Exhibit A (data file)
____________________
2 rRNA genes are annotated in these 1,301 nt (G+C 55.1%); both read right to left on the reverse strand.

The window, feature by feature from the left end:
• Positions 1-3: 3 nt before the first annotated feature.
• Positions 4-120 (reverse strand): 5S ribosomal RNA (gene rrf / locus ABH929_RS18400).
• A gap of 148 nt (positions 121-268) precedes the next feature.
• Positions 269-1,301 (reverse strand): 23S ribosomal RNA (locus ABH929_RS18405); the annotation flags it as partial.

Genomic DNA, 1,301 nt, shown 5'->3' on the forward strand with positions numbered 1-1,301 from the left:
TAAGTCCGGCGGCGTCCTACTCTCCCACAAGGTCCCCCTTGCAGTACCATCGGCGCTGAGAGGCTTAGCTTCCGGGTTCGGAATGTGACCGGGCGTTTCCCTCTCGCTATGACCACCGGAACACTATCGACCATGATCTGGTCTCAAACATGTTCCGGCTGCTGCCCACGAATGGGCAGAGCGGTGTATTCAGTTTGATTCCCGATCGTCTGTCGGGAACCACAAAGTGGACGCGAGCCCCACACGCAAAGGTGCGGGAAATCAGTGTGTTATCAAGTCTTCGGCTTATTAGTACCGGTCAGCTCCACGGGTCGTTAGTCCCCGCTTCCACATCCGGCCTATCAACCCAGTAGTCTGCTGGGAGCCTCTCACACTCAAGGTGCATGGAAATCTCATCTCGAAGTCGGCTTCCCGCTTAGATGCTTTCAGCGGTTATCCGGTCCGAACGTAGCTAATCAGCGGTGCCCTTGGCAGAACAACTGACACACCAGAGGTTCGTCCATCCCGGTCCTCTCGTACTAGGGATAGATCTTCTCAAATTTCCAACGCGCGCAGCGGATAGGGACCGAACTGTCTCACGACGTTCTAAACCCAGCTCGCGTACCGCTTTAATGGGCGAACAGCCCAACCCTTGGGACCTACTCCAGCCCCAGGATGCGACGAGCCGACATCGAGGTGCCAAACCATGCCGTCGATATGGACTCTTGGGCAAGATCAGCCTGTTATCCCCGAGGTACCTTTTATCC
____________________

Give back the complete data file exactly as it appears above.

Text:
2 rRNA genes are annotated in these 1,301 nt (G+C 55.1%); both read right to left on the reverse strand.

The window, feature by feature from the left end:
• Positions 1-3: 3 nt before the first annotated feature.
• Positions 4-120 (reverse strand): 5S ribosomal RNA (gene rrf / locus ABH929_RS18400).
• A gap of 148 nt (positions 121-268) precedes the next feature.
• Positions 269-1,301 (reverse strand): 23S ribosomal RNA (locus ABH929_RS18405); the annotation flags it as partial.

Genomic DNA, 1,301 nt, shown 5'->3' on the forward strand with positions numbered 1-1,301 from the left:
TAAGTCCGGCGGCGTCCTACTCTCCCACAAGGTCCCCCTTGCAGTACCATCGGCGCTGAGAGGCTTAGCTTCCGGGTTCGGAATGTGACCGGGCGTTTCCCTCTCGCTATGACCACCGGAACACTATCGACCATGATCTGGTCTCAAACATGTTCCGGCTGCTGCCCACGAATGGGCAGAGCGGTGTATTCAGTTTGATTCCCGATCGTCTGTCGGGAACCACAAAGTGGACGCGAGCCCCACACGCAAAGGTGCGGGAAATCAGTGTGTTATCAAGTCTTCGGCTTATTAGTACCGGTCAGCTCCACGGGTCGTTAGTCCCCGCTTCCACATCCGGCCTATCAACCCAGTAGTCTGCTGGGAGCCTCTCACACTCAAGGTGCATGGAAATCTCATCTCGAAGTCGGCTTCCCGCTTAGATGCTTTCAGCGGTTATCCGGTCCGAACGTAGCTAATCAGCGGTGCCCTTGGCAGAACAACTGACACACCAGAGGTTCGTCCATCCCGGTCCTCTCGTACTAGGGATAGATCTTCTCAAATTTCCAACGCGCGCAGCGGATAGGGACCGAACTGTCTCACGACGTTCTAAACCCAGCTCGCGTACCGCTTTAATGGGCGAACAGCCCAACCCTTGGGACCTACTCCAGCCCCAGGATGCGACGAGCCGACATCGAGGTGCCAAACCATGCCGTCGATATGGACTCTTGGGCAAGATCAGCCTGTTATCCCCGAGGTACCTTTTATCC